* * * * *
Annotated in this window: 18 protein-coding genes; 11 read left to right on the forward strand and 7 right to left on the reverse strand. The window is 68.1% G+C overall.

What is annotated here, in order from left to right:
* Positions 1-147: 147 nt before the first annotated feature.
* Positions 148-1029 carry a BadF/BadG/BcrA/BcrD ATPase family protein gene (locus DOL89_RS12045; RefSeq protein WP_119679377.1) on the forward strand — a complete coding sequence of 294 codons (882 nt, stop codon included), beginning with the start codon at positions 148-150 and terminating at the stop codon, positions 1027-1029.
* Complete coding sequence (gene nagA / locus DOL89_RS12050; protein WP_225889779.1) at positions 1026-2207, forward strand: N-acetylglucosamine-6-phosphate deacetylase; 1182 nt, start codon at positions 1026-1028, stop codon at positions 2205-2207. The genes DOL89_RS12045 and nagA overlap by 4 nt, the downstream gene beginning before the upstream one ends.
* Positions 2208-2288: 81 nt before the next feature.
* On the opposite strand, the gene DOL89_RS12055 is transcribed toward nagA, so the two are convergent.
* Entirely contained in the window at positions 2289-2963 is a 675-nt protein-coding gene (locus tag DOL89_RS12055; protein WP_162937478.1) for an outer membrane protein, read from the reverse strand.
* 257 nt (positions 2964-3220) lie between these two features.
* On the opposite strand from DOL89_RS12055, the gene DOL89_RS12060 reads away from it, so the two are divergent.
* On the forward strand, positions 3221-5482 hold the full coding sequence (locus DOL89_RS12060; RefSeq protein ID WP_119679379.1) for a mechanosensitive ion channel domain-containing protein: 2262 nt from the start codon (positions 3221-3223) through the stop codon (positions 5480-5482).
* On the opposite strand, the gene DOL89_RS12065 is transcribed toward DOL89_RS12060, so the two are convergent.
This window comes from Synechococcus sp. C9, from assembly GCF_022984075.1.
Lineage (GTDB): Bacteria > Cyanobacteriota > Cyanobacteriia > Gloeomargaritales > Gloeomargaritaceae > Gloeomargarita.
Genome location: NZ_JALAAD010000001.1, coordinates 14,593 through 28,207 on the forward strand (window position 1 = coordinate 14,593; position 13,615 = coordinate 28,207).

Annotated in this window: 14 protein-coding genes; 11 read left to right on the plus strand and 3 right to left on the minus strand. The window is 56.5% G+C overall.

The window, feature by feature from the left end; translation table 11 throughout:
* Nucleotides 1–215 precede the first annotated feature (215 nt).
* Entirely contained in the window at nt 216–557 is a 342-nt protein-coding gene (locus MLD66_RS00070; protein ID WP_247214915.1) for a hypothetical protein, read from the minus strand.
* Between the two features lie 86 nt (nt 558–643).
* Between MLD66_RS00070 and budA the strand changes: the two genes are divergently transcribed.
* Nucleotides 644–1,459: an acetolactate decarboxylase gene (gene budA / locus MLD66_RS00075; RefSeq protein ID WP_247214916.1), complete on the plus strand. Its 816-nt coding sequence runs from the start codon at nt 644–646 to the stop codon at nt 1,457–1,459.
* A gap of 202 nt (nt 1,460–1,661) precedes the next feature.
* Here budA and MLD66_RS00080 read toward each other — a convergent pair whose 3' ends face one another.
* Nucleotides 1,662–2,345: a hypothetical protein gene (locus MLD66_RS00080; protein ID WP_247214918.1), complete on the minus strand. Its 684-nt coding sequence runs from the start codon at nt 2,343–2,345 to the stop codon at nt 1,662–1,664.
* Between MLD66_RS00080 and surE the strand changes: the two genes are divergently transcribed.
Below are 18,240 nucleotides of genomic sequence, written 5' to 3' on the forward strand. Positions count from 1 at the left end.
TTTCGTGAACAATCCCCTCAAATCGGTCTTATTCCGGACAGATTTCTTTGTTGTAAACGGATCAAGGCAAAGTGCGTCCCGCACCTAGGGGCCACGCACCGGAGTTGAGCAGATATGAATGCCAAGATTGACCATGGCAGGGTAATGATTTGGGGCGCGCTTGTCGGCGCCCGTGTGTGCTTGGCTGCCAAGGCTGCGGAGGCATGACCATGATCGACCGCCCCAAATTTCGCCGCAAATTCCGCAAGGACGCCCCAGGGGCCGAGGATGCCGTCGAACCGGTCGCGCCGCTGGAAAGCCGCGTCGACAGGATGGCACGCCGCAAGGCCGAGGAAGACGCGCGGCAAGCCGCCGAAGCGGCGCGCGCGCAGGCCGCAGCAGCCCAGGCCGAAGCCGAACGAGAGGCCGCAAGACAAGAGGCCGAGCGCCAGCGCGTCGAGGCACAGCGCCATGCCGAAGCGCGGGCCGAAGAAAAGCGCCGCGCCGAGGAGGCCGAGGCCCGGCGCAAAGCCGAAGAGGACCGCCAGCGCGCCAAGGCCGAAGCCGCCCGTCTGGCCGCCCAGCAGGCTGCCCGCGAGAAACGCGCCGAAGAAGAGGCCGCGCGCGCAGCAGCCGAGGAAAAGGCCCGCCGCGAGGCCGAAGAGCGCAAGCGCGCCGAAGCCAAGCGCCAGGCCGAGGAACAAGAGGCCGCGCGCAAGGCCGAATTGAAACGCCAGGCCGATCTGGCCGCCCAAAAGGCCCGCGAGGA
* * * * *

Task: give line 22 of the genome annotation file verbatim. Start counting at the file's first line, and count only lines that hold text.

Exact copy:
* Nucleotides 644–1,459: an acetolactate decarboxylase gene (gene budA / locus MLD66_RS00075; RefSeq protein ID WP_247214916.1), complete on the plus strand. Its 816-nt coding sequence runs from the start codon at nt 644–646 to the stop codon at nt 1,457–1,459.